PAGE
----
When Is Coronary Angioplasty Recommended?

    When Is Coronary Angioplasty Recommended?

    Coronary angioplasty is a medical intervention done to stretch open an artery in the heart. If your doctor recommended this treatment for you, here are the essential things to know about it.

    What is Coronary Angioplasty?

    Coronary artery angioplasty, also called percutaneous coronary intervention or balloon angioplasty, is a medical procedure that improves blood flow to the heart by opening a clogged artery.

    You see, a narrowed or blocked artery prevents oxygen from reaching certain parts of the heart. This is problematic because, like any other muscle in the body, our heart needs an adequate supply of oxygen to function well. Moreover, the lack of oxygen in one or several areas of the heart can lead to a heart attack or myocardial infarction.

    During a coronary angioplasty procedure, the doctor inserts a balloon catheter into the blocked or narrowed artery. Once in place, they inflate the balloon, pushing the blood vessel open. Afterward, they’ll remove the balloon catheter.

    coronary angioplasty

    Nowadays, many doctors also perform stent placement after the angioplasty procedure. In stent placement, there’s an expandable, medicated mesh wire (stent) around the balloon catheter. When the doctor inflates the balloon, the mesh wire expands and is left in place. The medicated stent reduces the risk of re-narrowing.

    coronary angioplasty

    When Do Doctors Recommend Coronary Angioplasty?

    Atherosclerosis happens when the arteries harden due to the buildup of plaque. This condition can affect any artery, including the coronary arteries, the blood vessels that carry oxygen-rich blood to the heart. When atherosclerosis occurs in the coronary arteries, the person is said to have coronary artery disease or CAD.

    Doctors sometimes recommend coronary angioplasty when medications and lifestyle changes no longer improve CAD symptoms, which may include shortness of breath and chest pain (angina).

    They might also advise you to have balloon angioplasty if the blockage or narrowing of the artery poses a heart failure risk.

    And finally, during and after a heart attack, coronary angioplasty is a quick way to stretch open the artery and reduce damage to the heart.

    Balloon angioplasty is not for everyone…

    Even if you have the conditions we explained above, please note that the doctor may still not recommend coronary angioplasty if the narrowing is too severe or they know that they wouldn’t be able to reach the affected area during the procedure.

    Furthermore, people who have multiple blockages and diabetes might benefit more from coronary artery bypass surgery, a procedure that “bypasses” a blocked artery using a healthy blood vessel from another part of the body.

    What are the Risks of Coronary Angioplasty?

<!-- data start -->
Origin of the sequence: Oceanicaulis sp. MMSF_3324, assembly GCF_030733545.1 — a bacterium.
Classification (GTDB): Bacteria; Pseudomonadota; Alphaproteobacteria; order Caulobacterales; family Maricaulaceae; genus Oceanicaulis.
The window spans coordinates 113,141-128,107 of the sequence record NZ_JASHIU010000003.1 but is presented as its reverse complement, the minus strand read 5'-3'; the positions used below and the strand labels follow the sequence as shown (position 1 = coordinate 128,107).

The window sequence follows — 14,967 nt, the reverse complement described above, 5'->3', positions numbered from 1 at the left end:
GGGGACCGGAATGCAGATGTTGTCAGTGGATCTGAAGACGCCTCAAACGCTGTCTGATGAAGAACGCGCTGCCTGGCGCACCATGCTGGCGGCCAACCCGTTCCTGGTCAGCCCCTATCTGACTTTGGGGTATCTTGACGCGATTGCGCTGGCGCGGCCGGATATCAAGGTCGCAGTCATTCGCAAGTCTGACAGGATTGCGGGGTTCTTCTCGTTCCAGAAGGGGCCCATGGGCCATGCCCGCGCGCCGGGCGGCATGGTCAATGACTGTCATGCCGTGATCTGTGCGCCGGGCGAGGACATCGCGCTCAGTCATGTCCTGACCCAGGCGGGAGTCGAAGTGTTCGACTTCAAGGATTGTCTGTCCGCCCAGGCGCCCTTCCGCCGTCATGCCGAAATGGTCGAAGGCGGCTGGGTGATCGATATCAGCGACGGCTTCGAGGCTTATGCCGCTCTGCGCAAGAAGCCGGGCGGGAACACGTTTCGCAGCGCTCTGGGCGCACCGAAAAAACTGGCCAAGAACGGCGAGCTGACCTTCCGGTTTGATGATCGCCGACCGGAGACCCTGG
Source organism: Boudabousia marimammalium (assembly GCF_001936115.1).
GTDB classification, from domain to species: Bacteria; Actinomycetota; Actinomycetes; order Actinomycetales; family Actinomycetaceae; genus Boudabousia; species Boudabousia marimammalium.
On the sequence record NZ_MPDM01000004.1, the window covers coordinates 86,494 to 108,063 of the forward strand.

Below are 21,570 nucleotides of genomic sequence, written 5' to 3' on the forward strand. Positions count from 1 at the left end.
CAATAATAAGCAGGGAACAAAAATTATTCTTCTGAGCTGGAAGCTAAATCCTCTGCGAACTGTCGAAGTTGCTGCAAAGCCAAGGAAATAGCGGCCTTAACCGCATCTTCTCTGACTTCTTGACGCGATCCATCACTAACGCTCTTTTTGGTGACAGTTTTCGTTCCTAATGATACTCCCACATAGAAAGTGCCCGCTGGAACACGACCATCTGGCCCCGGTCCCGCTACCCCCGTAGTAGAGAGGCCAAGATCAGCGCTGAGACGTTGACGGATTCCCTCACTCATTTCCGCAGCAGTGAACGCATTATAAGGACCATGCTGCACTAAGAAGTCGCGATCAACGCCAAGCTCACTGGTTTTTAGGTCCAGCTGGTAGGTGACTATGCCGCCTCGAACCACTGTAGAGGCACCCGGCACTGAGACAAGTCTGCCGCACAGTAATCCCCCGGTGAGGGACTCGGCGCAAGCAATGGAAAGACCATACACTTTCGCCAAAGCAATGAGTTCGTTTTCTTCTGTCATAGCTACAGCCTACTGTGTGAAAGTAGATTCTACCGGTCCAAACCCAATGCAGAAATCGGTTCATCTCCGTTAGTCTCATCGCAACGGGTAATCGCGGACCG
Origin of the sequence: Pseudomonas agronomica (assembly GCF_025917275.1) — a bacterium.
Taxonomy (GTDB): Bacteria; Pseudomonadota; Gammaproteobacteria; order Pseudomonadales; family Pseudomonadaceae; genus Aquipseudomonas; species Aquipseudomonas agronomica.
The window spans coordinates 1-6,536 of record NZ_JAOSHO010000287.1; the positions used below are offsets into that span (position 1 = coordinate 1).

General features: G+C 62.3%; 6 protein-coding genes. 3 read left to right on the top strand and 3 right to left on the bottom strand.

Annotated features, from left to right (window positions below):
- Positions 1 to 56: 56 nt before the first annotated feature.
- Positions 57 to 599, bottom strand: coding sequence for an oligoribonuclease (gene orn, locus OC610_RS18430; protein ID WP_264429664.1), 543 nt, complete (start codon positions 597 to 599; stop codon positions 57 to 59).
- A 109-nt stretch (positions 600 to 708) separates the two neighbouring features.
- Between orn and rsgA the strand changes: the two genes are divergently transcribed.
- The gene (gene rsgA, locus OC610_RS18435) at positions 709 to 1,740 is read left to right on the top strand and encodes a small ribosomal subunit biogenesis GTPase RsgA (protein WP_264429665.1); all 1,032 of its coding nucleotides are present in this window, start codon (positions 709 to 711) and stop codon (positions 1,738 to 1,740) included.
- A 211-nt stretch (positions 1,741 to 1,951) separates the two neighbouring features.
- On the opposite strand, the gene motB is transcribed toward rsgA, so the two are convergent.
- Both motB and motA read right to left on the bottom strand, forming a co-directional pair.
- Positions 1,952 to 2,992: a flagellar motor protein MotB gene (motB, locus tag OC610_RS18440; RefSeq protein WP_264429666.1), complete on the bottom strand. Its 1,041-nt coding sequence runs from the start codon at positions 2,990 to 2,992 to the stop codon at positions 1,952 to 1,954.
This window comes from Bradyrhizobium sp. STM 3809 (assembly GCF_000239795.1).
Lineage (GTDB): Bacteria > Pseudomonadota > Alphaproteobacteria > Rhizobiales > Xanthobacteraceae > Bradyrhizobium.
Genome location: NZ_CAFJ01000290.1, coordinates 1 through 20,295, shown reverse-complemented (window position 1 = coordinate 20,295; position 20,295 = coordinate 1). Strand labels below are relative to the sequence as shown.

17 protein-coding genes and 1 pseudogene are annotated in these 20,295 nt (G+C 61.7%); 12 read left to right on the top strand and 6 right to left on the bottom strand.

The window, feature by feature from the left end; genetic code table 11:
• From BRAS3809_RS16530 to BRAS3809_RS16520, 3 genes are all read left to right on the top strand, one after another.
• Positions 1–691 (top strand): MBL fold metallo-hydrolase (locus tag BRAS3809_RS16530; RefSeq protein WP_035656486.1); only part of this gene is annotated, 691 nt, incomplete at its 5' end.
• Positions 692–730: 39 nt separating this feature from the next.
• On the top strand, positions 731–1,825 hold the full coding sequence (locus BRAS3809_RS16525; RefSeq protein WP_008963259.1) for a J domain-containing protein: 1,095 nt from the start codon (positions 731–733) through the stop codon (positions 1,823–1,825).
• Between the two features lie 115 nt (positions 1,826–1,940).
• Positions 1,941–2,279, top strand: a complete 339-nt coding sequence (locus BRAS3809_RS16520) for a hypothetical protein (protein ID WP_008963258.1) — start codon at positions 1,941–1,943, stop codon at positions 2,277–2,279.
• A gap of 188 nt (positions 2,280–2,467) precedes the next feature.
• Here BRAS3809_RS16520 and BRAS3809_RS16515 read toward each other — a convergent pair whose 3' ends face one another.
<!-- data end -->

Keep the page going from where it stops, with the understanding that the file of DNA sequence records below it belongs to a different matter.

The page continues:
Balloon angioplasty is less invasive than coronary artery bypass surgery, but it still poses risks such as:

    • Re-narrowing of the artery. Although rare, the risk that the artery will become narrow again is there, even if you use a medicated stent.
    • Blood clots. Clots can occur within the stent, that’s why patients need to take blood thinners like aspirin. Please keep in mind that clots can clog the artery and result in a heart attack.
    • Bleeding. Of course, there’s a risk of bleeding in the area where the catheter was inserted.

    The other risks and complications associated with coronary angioplasty are:

    • Allergic reaction to the medication in the stent or dye in the catheter.
    • Damage to the blood vessel.
    • Stroke; although cases are rare because patients take blood thinners, blood clots may travel to the brain and cause stroke.
    • Arrhythmias
    • Kidney problems due to the dye in the catheter.

    Outcomes after Balloon Angioplasty

    In most cases, coronary angioplasty greatly improves the blood flow to the heart, significantly improving the symptoms and reducing the need for more invasive procedures like bypass surgery.

    However, please remember that balloon angioplasty doesn’t cure the condition that causes narrowed arteries.

    For this reason, you must work closely with your doctor to improve your heart health and prevent another blocked or narrowed artery. Be proactive in quitting smoking, following a healthy diet, having regular physical activity, and controlling any underlying health conditions you might have.

    Learn more about Heart Health here.

    Hello Health Group does not provide medical advice, diagnosis or treatment.

    Sources

    Angioplasty and Stent Placement for the Heart
    https://www.hopkinsmedicine.org/health/treatment-tests-and-therapies/angioplasty-and-stent-placement-for-the-heart
    Accessed March 24, 2021

    Coronary angioplasty and stents
    https://www.mayoclinic.org/tests-procedures/coronary-angioplasty/about/pac-20384761
    Accessed March 24, 2021

    Coronary Angioplasty and Stenting
    https://medicine.umich.edu/dept/cardiac-surgery/patient-information/adult-cardiac-surgery/adult-conditions-treatments/coronary-angioplasty-stenting
    Accessed March 24, 2021

    Coronary angioplasty and stent insertion
    https://www.nhs.uk/conditions/coronary-angioplasty/
    Accessed March 24, 2021

    Angioplasty and stent placement – heart
    https://medlineplus.gov/ency/article/007473.htm
    Accessed March 24, 2021

    Understanding angioplasty: When you need it and when you may not
    https://www.health.harvard.edu/heart-health/understanding-angioplasty-when-you-need-it-and-when-you-may-not
    Accessed March 24, 2021

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    Written by Lorraine Bunag, R.N. Updated Aug 24
    Fact Checked by Kristel Lagorza